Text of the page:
The Michigan Catastrophic Claims Association (MCCA) is a statewide fund that all persons who insure a motor vehicle pay into every year as part of their auto insurance premium. Right now, the annual fee is $170 per vehicle.
The MCCA was established by the state Legislature through a 1978 amendment to the No-Fault Act. Basically, the MCCA helps take care of the most catastrophically injured auto accident victims. Currently, the MCCA reportedly has more than $20 billion in assets.
How does the MCCA work? If a car accident claim ends up being more than $555,000, the MCCA reimburses the insurance company for its costs. Once this threshold amount has been reached, the MCCA pays the insurance company for the ongoing expenses and continues to do so as long as the accident victim is alive.
However, while the MCCA is a public body, the public unfortunately is not told how the fund operates or how the annual assessment is set. This lack of transparency is why an organization called the Coalition Protecting Auto No-Fault (CPAN) submitted a Freedom of Information Act (FOIA) request several years ago, asking the MCCA to provide information on how it calculates its annual assessment and how it determines its finances. When the MCCA denied the FOIA request, CPAN took legal action to get the information, and to make the MCCA’s actions transparent to the public.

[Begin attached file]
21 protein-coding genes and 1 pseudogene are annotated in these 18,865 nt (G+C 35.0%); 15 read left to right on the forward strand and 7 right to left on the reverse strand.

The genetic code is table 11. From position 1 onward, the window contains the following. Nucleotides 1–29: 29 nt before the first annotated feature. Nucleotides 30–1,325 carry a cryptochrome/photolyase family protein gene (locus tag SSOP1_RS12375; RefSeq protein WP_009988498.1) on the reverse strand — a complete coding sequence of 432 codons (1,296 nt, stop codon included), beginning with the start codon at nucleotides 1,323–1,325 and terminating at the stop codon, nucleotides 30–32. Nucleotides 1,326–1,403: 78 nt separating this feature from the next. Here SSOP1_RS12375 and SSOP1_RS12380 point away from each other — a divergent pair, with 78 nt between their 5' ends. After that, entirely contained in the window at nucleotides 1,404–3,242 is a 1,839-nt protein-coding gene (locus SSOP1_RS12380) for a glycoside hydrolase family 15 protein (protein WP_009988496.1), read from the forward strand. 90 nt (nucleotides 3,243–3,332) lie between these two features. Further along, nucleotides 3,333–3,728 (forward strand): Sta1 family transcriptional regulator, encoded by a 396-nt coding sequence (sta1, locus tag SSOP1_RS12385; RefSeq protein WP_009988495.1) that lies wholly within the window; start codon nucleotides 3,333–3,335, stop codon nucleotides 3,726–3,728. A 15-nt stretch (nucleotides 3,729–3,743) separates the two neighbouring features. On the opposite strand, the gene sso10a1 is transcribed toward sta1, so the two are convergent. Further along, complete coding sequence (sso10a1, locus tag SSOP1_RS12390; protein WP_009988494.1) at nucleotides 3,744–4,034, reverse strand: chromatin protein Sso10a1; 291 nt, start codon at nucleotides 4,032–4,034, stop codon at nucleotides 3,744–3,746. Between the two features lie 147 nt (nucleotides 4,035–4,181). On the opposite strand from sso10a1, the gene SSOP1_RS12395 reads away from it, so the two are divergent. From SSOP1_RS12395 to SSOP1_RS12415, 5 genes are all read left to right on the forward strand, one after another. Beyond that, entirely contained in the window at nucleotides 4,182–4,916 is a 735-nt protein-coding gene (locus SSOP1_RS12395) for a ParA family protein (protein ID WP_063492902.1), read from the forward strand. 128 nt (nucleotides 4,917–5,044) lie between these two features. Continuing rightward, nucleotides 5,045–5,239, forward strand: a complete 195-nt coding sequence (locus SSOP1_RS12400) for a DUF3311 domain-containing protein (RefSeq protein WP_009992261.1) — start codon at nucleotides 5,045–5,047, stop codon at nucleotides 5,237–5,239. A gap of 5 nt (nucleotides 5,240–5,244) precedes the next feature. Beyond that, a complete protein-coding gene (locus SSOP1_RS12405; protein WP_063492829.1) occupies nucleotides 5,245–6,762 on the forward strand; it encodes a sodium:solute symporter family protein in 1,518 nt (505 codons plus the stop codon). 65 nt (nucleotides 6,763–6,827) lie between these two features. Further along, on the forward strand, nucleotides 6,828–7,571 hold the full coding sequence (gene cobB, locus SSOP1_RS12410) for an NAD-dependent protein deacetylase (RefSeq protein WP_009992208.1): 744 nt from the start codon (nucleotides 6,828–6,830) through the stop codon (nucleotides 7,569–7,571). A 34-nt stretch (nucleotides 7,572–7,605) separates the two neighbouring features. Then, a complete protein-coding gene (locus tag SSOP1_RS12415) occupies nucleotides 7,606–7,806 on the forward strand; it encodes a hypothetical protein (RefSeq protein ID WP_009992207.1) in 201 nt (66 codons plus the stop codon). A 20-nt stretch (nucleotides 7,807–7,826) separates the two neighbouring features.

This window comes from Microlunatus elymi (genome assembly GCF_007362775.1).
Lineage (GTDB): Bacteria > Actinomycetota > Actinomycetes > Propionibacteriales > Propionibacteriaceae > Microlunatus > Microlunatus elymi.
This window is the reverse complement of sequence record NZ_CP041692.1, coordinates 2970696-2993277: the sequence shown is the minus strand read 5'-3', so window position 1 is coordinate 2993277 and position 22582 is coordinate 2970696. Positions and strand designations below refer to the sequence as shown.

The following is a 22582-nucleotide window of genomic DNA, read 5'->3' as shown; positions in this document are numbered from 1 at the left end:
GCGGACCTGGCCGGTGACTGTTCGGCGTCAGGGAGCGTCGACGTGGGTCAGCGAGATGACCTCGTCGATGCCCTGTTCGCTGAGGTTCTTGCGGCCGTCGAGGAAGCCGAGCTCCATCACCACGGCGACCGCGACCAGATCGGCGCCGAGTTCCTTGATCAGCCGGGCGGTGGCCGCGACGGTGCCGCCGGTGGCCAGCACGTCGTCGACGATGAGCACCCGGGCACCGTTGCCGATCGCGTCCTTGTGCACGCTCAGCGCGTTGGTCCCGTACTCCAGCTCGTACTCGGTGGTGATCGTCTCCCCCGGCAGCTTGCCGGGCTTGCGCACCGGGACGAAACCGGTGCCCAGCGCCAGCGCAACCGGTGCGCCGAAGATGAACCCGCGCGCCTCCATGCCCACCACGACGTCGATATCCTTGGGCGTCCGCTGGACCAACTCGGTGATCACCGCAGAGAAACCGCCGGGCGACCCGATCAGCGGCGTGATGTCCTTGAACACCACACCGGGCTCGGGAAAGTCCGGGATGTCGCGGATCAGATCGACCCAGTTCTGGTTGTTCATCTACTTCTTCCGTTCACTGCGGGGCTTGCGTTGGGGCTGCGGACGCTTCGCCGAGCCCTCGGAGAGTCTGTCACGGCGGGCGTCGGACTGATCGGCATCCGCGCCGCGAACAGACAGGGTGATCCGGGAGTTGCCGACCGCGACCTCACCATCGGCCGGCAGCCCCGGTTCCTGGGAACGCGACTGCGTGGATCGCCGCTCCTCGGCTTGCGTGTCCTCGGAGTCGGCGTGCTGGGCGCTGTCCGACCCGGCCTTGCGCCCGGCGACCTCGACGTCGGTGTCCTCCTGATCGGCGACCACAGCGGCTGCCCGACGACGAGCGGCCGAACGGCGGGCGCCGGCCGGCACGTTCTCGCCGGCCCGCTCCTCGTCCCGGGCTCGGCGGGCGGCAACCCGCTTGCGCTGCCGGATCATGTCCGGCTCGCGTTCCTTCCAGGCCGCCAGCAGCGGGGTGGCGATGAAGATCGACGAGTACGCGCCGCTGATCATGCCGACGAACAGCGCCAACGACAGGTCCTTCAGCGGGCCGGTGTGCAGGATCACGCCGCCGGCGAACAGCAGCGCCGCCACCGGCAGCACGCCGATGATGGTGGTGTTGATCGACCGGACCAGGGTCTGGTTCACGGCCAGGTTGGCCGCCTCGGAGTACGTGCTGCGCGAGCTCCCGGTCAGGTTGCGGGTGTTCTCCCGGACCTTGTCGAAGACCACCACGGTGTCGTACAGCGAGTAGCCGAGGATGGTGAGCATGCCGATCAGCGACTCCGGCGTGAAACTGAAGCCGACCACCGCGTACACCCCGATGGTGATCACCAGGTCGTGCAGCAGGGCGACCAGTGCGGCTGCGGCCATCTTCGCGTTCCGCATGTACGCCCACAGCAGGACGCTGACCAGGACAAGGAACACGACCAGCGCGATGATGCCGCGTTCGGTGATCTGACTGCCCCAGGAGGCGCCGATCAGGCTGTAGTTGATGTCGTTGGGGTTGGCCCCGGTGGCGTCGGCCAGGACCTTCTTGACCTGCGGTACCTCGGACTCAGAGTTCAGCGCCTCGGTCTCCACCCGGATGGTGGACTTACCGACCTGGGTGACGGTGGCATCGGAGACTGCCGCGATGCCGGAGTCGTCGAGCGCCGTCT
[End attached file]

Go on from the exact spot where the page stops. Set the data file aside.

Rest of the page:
In that lawsuit, a Michigan trial court ruled the information must be provided because auto insurance policyholders have a right to know how their rates are calculated. But the state’s intermediate appellate court – the Michigan Court of Appeals – disagreed, finding that while the MCCA is indeed a public body, its records are exempt from disclosure under state law. This decision was then appealed to the state’s highest court – the Michigan Supreme Court. The Michigan Supreme Court just recently declined to hear the case, letting the Michigan Court of Appeals decision stand.
So what does this mean for Michigan residents? It means the state courts have ruled that no-fault policyholders are not entitled to know how the MCCA is managed or how it sets its annual fee – even though it’s a fee that everyone must pay as part of their auto insurance premiums.